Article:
LinkedIn Sourcing Tip: Industry Search Issue

LinkedIn_Industry2Do you ever use social networks to such as LinkedIn to search for people with experience in a specific industry?

If you do, I can almost guarantee you that you are not finding everyone you’re looking for.


There are intrinsic issues associated with any user generated content, especially when it comes to how users of social media identify themselves, and they can actually prevent you from finding the people you’re looking for.  

Telecommunications Example

Let’s say you are looking for software engineers with Java development and telecommunications industry experience. On LinkedIn, it would be logical to select the “Telecommunications” under the industries option list.


If you made this logical choice, you would get everyone who matches your keyword search and who selected “Telecommunications” on their LinkedIn profile.


That’s great. But would you get everyone who actually had telecommunications industry experience?


How do I know?

Let Me Show You

All you have to do is run a search for people who currently work for a major telecom company who mention Java, and then take a look at the industries they selected on their profiles. For my example, I’ll use Verizon. 

This is what I got:


I see 4 different industries in the first 4 search results alone: Internet, Information Technology and Services, Computer Software, and Telecommunications. 

And there’s more:


Looking at that industry list, we now know that if we wanted to use LinkedIn’s industry search option to find people who currently work at Verizon who mention Java on their LinkedIn profiles, we’d have to use the 10 different industries on the list above. 

If you didn’t – and I would estimate about 99% of sourcers and recruiters don’t – you would miss 474 people who actually DO have telecommunications industry experience (current, even). In fact, you would assume those 474 people don’t exist, because you wouldn’t even be aware that your search prevented you from finding them. This is a perfect example of what I call a Hidden Talent Pool.

In this example, sourcers and recruiters would be missing over 50% of the total relevant results available!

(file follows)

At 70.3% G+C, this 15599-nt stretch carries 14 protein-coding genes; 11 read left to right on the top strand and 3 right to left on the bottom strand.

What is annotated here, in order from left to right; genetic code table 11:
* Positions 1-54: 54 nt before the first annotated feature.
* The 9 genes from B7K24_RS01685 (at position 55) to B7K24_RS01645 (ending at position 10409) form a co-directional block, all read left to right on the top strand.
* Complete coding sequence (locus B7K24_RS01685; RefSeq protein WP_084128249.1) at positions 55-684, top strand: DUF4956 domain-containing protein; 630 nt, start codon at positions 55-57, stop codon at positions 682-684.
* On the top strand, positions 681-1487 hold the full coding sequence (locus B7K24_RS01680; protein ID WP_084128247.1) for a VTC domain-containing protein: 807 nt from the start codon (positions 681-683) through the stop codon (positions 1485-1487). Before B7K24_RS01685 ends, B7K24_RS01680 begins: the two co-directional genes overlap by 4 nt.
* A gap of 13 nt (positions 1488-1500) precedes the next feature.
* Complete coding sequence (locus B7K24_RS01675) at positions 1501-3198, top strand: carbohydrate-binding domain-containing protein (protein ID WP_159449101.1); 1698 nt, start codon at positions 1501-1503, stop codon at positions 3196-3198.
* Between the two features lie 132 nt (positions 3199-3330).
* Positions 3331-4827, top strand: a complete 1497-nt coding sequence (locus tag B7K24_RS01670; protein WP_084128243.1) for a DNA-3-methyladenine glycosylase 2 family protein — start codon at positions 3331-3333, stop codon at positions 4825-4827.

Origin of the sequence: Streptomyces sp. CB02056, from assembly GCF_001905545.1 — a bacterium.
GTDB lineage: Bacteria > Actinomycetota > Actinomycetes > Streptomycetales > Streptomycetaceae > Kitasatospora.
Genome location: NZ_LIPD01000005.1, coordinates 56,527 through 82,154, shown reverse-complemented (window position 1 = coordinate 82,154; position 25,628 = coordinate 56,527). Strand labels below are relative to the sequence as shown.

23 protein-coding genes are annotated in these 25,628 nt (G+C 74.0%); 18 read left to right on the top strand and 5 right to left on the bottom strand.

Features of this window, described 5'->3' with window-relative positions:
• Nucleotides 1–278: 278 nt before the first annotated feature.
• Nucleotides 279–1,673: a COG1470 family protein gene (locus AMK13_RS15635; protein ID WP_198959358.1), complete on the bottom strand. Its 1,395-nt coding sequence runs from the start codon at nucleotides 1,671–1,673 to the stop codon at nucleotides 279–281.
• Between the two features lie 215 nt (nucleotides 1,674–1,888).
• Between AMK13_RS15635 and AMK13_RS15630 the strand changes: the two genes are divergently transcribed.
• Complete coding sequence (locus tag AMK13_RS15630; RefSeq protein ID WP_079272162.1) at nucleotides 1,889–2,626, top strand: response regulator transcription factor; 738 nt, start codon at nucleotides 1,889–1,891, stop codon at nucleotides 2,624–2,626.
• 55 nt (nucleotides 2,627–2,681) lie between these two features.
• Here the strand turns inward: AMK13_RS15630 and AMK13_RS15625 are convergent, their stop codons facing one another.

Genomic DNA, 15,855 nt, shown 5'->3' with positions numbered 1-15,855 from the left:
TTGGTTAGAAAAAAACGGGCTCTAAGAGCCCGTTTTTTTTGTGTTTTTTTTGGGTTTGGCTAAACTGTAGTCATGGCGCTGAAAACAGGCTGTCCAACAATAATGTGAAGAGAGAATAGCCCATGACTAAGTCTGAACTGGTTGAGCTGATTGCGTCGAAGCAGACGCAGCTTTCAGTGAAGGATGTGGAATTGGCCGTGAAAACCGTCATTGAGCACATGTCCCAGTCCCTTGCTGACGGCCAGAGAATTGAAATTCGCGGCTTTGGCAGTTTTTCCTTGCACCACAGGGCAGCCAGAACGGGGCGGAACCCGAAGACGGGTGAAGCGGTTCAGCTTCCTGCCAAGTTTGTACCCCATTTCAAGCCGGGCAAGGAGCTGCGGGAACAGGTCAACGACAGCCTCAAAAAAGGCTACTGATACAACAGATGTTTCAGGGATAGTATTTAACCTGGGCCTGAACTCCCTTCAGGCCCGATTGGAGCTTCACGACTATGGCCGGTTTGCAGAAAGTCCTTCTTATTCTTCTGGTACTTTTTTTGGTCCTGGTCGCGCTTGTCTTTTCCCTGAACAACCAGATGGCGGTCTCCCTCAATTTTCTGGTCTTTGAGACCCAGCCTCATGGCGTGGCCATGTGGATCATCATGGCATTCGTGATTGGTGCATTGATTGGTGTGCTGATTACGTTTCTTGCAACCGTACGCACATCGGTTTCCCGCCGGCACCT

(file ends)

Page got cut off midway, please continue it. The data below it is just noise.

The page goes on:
Why Does This Happen?

It’s simple, really.

When people create or edit their LinkedIn profile, they choose an industry from the list that they feel most accurately identifies them.

So even if someone works as a software engineer for AT&T, they could choose to select “Internet” instead of “Telecommunications,” because they identify themselves as an Internet developer, rather than a telecommunications industry employee.   

This phenomenon isn’t limited to telecommunications – it affects every industry

Let’s Try Pharmaceuticals

If a sourcer or recruiter were looking for director-level marketing talent in the pharmaceutical industry and they searched for a current title of “director,” a keyword of “marketing,” and selected the “Pharmaceuticals” industry, they would find  a lot of results – but they would most certainly not find everyone who fits the profile.

To illustrate this, let’s look for people who have worked for Pfizer, who have a current title of director, and who mention “marketing” in their profile. We can see 3 different industries in the first 4 results alone: 


A sourcer or recruiter who relied on using the “Pharmaceuticals” industry selection to search for and find candidates would be missing at least 573 people who have worked for Pfizer, who have a title of “director” and mention marketing in their profile, because those 573 people selected an industry other than “Pharmaceuticals:”


I stress at least because if you noticed in the telecom/Verizon example as well as the pharma/Pfizer example, when you click “show more” on the industries list, you see 11 total options: 1 saying “All Industries,” and 10 specific industries – and yet if you look closely at the totals in both examples I used, the numbers don’t add up.

I suspect that when you click “show more:”